As gas prices continuing to escalate, fuel retail outlets are under incredible pressure; anxiously searching for new ways to bring their profit margins out of the red into the black. For gas station operators at retailers such as Wal-Mart and Kroger, one solution in keeping profits up while margins decrease, has been to incorporate a novel concept called Additech, which has yielded excellent results.
Rising gas prices, automotive care
Copyright 2006 Ralph Koehrer
With no end in sight for rising gas prices, fuel retail outlets are eagerly searching for new ways to attract cost-conscious consumers to their pumps this summer. For gas station operators one solution in keeping gas volumes up while gas prices increase, has been to incorporate a novel concept called Additech, which is basically a ?coupon at the pump?. Additech pioneered the “tune-up at the pump” engine care service that dispenses and blends specialty fuel additives into gasoline while consumers pump their gas. The company operates its system at 1,500 fueling positions across 18 states at major retailer fuel centers and expects to have the systems installed at over 2,000 fueling positions in over 450 sites by year-end. The product offerings range in price from $1.98 – $13.95.
If consumers have any anticipation of saving at the pump this summer, they must be aware of the following data:
?Less than 15% of the energy in gasoline is actually converted into road power; most of the fuel energy is wasted due to exhaust and friction within the engine.
?In a typical gasoline vehicle, 62.4% of the energy is lost in the engine, 17.2% from standby / idling, 2.2% from accessories such as air conditioning, power steering, and windshield wipers, 5.6% from the transmission and other parts of the driveline, leaving 12.6% to move your vehicle down the road.
Improved fuel economy:
?A vehicle that gets 30 MPG will cost you $750 less to fuel each year than one that gets 20 MPG (assuming 15,000 miles of driving annually and a fuel cost of $3.00). Over a period of 5 years, the 30 MPG vehicle will save you $3,750.
Driving more efficiently:
?For each 5 mph you drive over 60 miles an hour, you are effectively paying an additional $0.20 per gallon for gas (cost savings based on an assumed price of $2.91 per gallon). Driving the speed limit improves your fuel economy by 7 – 23%
?You can save $300 – $500 in fuel costs each year by choosing a fuel efficient vehicle.
Maintain your vehicle:
?Repairing a serious engine problem, such as a faulty oxygen sensor, can improve your MPG by as much as 40%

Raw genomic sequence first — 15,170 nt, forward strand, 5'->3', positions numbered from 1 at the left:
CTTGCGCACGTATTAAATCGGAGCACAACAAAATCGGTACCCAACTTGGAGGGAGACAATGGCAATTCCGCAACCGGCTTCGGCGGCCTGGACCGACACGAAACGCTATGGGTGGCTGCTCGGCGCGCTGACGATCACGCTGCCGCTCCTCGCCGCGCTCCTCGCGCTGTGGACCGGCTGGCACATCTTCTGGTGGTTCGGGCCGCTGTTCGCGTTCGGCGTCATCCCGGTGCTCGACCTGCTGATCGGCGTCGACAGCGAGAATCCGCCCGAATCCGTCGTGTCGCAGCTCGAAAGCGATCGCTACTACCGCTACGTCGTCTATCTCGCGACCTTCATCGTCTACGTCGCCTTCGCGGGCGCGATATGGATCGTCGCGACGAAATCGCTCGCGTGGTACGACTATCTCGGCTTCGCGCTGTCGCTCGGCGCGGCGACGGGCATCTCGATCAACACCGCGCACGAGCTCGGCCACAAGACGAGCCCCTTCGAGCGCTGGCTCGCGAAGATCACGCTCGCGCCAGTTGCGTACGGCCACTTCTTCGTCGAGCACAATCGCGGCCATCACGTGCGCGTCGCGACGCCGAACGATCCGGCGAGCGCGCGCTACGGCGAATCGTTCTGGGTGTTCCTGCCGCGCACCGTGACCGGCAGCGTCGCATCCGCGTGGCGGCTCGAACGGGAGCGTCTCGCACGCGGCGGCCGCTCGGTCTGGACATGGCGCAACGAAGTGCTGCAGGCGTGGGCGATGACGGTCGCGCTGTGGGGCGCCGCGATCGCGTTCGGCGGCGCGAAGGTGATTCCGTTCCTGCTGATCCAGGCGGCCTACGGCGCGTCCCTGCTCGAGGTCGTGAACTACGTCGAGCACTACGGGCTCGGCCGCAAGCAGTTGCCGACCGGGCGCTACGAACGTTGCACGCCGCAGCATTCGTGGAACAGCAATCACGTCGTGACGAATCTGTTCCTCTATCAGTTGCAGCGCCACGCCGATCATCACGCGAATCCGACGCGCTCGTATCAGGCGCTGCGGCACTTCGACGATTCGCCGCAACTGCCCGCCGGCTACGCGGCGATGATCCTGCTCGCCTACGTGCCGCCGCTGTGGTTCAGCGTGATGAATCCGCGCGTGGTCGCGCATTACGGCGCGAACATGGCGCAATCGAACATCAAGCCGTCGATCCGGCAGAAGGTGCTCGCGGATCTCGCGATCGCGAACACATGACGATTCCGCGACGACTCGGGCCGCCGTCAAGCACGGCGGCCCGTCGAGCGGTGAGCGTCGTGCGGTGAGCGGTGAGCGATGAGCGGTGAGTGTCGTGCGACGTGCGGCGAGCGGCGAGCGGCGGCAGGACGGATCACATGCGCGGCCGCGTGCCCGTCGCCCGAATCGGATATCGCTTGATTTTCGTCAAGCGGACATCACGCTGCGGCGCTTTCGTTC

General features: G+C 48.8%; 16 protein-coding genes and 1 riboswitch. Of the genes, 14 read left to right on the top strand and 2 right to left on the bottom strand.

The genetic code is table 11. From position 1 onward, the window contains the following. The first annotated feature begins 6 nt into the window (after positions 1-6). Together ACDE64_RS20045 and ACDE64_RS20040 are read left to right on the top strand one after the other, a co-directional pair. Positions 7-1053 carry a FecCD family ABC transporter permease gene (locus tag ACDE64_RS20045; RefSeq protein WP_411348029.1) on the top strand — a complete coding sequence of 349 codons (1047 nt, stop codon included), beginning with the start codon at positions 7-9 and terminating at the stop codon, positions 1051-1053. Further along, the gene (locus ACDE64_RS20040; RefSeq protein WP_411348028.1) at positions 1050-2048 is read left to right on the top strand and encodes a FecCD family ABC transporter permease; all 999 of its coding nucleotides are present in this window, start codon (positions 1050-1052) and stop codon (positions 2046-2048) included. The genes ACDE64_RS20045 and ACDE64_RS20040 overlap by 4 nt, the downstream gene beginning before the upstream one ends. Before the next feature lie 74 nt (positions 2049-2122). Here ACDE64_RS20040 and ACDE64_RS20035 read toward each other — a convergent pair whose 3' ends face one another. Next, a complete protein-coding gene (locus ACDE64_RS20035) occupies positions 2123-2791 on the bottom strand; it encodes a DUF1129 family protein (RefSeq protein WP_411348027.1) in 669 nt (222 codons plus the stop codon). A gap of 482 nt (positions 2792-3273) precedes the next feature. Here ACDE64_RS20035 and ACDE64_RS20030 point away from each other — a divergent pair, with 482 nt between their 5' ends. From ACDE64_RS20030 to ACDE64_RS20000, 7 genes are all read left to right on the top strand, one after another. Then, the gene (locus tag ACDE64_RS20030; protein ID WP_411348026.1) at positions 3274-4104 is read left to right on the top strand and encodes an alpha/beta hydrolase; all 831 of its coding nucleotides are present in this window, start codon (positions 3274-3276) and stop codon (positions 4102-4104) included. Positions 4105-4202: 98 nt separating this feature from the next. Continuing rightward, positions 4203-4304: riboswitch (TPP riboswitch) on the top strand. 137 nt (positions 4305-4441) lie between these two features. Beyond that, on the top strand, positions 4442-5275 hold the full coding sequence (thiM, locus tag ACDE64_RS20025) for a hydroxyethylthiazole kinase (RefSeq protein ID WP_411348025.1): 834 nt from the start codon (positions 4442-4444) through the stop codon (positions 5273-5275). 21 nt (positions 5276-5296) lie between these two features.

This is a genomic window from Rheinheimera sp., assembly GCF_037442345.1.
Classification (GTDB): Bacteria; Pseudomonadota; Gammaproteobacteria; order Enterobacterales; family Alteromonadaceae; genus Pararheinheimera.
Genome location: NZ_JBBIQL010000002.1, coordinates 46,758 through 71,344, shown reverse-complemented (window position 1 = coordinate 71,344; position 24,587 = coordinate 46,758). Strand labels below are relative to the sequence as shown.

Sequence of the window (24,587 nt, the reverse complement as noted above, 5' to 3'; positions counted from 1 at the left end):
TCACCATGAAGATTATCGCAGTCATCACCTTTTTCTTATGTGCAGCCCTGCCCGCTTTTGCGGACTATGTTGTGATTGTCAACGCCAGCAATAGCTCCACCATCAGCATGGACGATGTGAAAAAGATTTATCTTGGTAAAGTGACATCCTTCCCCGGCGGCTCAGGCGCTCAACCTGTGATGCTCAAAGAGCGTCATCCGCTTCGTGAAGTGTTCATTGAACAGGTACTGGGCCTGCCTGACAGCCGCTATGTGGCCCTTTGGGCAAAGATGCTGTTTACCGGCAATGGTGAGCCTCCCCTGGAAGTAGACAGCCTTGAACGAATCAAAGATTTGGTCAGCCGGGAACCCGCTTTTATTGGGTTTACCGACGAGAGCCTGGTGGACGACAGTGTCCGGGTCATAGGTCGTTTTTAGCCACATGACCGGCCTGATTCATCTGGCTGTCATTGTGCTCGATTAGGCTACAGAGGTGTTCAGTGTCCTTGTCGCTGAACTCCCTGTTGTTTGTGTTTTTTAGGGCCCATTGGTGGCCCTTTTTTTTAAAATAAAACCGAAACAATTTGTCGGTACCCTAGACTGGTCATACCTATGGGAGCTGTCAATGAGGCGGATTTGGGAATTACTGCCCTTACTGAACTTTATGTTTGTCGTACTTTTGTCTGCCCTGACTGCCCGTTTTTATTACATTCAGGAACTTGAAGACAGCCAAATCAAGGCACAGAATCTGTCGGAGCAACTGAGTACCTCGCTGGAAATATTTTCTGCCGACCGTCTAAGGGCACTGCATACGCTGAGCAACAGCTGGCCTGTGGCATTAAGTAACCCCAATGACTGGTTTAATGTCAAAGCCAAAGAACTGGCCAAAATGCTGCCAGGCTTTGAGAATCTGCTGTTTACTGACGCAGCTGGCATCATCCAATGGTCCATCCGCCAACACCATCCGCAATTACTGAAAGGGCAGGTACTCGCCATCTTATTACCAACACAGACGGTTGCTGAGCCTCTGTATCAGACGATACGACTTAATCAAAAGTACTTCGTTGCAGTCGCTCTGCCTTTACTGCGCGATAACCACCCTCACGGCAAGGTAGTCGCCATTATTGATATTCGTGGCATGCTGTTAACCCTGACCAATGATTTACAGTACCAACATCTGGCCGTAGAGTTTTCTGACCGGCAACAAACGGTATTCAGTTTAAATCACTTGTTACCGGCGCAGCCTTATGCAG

?Repairing a car that has failed an emissions test can improve your MPG by 4%, resulting in effective gasoline savings of $0.12 per gallon.
?Replacing a clogged air filter can improve your gas mileage by up to 10%, resulting in effective gasoline savings of $0.29 per gallon.
?Keeping your tires properly inflated will improve your MPG by 3.3%. Under inflated tires can lower gas mileage by 0.4% for every 1 psi drop in pressure of all four tires. Gasoline facts:
What we pay for in a gallon of regular gasoline:
?In January 2006 with an average gas price of $2.32 per gallon, 20% went to taxes, 7% distribution and marketing, 13% refining costs and profits, and 60% crude oil
?In 2003 with an average gas price of $1.56 per gallon, 27% went to taxes, 14% distribution and marketing, 15% refining costs and profits, and 44% crude oil
?U.S. consumers purchased an average of 9.145 million barrels a day in 2005, the equivalent of about 35 million fill-ups a day.
?Gasoline imports increased 20% in 2005; averaging more than 1 million barrels a day.
?U.S. refinery output was down about 2% in 2005, and is expected to be about 0.3% less than 2004 levels in 2006, due to outages caused by Hurricanes Katrina and Rita.
?The largest U.S. refinery is ExxonMobil in Baytown, TX which produces 557,000 barrels a day.
?Pipelines move about 66% of crude oil annually. There are approximately 200,000 miles of oil pipelines in the U.S.
?The three largest convenience stores in 2004, were Shell Oil Products with 15,821 locations, BP America with 14,200 locations, and Citgo Petroleum Corp. with 13,694 locations.
?Gasoline and Diesel fuel sales totaled $262.6 billion in 2004, accounting for about 66.5% of total sales but only 36.6% of gross margin.
?In 1974 only 15% of convenience stores sold gasoline. In 2004, 79% of convenience stores sold gasoline. Sales increased in a similar manner from 17,370 gallons in 1974 to 107,852 gallons in 2004, a 620% increase.
?Sales of premium and mid grade gasoline have declined from 21.9% in 2000 to 17.4% in 2004 and is projected to continue to decrease as gasoline prices rise and more consumers purchase regular grade gasoline.
?In July 2005, 3,860 hypermarket stores sold gasoline, representing only 2 -3% of fuel retail locations but 7.7% of the gasoline sales.
?Hyper market retailers sell approximately 298,000 gallons a month, more than double the 108,000 gallon monthly average at convenience stores.